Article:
When he runs short of money, a newspaper reporter pawns a police revolver he was given after he helped the police solve a case. Later on the gun is used in a murder, and the reporter is suspected of committing the crime.
Jimmy idolizes bootlegger Matt, and when he refuses to implicate his friend, he is sent to reform school. He befriends Shorty, a boy with a heart condition, and escapes to let the world know about the brutal conditions.
A young American girl visits Paris accompanied by her fiancee and her wealthy uncle. There she meets and is romanced by a worldly novelist; what she doesn't know is that he is a blackmailer who is using her to get to her uncle.
The Arizona Kid (Warner Baxter) carries out his mission as a Robin Hood-type bandit while posing as a wealthy and carefree miner. He falls for an eastern girl, Virginia Hoyt (Carole Lombard... See full summary »
Theodore von Eltz
This is the story of an egotistical nightclub dance performer named Raoul, his determination to succeed at all costs, and the only woman in his life that truly matters to him, a dancing ... See full summary »
Tough mobster Mahlon Keane practically runs crime in New York City. He meets broke ex-society girl Rhoda Philbrooke at a society fundraiser and helps her cheat her way to some winnings in poker. Rhoda needs the money to help nurse broken alcoholic concert violinist Tony Vaughan back to health. In between his criminal dealings, Keane takes up Rhoda's cause and helps promote Vaughan's return to public performance. Rhoda agrees to marry Keane but still harbors unrequited love for Tony Vaughan. On the eve of her marriage, Vaughan confesses his love to Rhoda. Now how will she handle her mobster fiancée?Written by
Gary Jackson <firstname.lastname@example.org>
The earliest documented telecast of this film occurred in Los Angeles Thursday 17 February 1949 on KFI (Channel 9). See more »
When Gus spots rival gangster Bernie Weber riding in the back of a taxi, he tells his driver Squid to pull alongside it so he can shoot him. Gus refers to it as a gray cab, and in the studio close-up it appears to be white or at least a very light gray. In the subsequent cut to the location shot done outdoors on location, the cab with the dead mobster appears to be black. See more »
Mr Keane, If you'll understand what I'm going to say, we'll save time. I cheated last night because I needed money. You helped me. I'm grateful to you for that, but that's all. If that's clear to you, will you please go?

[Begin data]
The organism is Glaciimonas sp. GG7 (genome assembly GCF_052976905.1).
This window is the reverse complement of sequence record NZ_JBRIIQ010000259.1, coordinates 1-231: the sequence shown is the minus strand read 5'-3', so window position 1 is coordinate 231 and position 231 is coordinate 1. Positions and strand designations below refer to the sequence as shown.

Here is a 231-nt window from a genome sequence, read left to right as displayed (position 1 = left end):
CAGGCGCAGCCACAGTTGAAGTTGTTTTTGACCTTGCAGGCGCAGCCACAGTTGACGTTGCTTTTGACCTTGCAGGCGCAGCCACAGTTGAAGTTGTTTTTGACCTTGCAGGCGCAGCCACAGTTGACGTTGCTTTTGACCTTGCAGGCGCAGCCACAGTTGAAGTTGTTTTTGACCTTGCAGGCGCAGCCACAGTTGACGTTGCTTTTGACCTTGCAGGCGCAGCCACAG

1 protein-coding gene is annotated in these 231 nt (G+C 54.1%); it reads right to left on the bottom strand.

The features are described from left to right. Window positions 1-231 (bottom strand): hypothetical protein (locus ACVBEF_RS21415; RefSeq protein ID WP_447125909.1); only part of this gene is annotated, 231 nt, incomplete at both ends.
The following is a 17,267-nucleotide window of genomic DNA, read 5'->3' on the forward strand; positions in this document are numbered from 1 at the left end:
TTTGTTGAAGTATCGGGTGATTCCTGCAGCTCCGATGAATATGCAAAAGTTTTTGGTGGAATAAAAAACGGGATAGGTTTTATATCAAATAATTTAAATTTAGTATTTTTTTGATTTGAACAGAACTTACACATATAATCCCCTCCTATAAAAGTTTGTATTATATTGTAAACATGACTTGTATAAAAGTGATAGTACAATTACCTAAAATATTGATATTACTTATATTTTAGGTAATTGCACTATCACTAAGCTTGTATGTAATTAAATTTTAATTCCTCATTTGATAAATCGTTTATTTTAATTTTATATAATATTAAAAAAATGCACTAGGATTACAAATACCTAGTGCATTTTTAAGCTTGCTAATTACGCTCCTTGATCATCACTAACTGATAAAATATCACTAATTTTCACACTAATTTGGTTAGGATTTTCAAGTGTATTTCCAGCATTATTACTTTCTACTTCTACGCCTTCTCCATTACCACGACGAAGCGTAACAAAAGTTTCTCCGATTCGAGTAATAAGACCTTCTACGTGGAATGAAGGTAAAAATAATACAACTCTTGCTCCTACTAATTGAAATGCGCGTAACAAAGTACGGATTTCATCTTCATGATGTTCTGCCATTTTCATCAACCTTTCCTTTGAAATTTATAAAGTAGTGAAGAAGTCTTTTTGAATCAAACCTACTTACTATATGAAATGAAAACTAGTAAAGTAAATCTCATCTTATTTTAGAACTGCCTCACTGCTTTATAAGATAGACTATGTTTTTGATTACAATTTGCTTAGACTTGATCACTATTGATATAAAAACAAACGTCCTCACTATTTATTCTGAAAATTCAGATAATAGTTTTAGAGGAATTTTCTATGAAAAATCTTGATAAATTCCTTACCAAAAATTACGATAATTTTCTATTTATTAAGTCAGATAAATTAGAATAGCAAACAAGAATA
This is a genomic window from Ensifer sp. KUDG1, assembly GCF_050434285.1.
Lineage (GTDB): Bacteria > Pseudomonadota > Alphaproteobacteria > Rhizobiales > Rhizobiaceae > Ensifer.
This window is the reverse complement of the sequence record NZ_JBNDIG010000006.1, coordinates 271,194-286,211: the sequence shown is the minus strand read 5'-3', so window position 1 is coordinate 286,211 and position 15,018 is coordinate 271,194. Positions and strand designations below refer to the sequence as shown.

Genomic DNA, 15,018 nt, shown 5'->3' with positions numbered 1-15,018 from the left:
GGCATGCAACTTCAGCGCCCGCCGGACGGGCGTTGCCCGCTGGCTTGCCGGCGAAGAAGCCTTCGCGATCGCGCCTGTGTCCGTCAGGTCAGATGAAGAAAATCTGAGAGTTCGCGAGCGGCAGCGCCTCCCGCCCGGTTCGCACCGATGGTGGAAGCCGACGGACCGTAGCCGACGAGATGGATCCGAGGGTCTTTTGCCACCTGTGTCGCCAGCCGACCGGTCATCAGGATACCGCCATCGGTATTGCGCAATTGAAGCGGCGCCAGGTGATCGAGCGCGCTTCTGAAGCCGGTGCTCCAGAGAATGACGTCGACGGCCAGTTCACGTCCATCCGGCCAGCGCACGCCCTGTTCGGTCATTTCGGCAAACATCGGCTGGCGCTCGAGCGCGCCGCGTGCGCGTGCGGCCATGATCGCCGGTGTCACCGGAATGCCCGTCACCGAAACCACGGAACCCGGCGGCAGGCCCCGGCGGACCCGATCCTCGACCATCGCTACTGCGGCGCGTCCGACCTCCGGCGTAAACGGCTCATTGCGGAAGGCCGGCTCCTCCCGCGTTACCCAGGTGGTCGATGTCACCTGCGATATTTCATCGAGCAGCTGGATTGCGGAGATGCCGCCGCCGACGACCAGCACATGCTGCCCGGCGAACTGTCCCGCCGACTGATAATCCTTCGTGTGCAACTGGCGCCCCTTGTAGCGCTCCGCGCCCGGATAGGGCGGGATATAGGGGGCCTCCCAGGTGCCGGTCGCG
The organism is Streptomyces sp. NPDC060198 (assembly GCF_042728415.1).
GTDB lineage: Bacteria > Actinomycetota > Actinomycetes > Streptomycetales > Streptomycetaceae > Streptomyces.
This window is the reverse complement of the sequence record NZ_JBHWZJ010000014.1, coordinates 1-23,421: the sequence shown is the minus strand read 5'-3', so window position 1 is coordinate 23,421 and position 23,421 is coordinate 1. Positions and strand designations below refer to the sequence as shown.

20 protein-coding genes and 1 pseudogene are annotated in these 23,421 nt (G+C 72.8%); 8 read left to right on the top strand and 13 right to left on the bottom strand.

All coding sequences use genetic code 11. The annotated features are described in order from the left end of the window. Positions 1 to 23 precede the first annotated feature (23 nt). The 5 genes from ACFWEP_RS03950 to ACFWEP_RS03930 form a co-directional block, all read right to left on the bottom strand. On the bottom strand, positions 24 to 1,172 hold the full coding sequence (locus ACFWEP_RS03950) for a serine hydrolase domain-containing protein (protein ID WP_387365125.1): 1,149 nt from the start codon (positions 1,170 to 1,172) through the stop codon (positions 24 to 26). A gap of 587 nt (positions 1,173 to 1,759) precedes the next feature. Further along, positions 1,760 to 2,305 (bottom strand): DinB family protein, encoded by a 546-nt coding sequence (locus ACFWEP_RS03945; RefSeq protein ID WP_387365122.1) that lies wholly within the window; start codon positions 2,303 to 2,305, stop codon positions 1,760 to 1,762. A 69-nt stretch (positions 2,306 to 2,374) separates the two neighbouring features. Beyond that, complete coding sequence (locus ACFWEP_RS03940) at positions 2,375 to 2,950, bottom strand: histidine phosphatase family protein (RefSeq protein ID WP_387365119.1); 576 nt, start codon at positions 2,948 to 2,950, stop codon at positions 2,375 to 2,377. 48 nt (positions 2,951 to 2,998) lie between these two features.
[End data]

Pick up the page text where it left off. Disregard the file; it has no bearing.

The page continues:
I didn't come here for your thanks.
There's nothing else I have to give you.
But I think there are a few things I have to give you.
Oh. You can't understand that a woman who would cheat for money might not care to do other things...
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The good story and Carole Lombard's performance make "The Racketeer" one of the movies of the very early sound era that still holds up all right. It does have the flaws common to the earliest sound movies, with some shaky dialogue delivery, an erratic pace, and weak sound quality. But these do not keep it from being worth seeing, and in any case even the better movies of 1929 usually had some of these same problems.
Lombard has a very good role as a somewhat mysterious divorcée caught between two very different men. Robert Armstrong plays the gangster who helps both her and her other boyfriend. The third member of the triangle is a drunken violinist played by Roland Drew. Drew gives a rather nondescript performance, but at least the character is interesting. More than that, the setup does a good job in varying the usual formula so as to set up some good drama.
The atmosphere holds up well, and although some individual sequences have oddly chosen pacing, as a whole the story moves along pretty well. It easily holds your interest for the whole running time. It compares favorably with many of the movies of its day, and it is still a solid feature worth seeing for those who enjoy the movies of the era.
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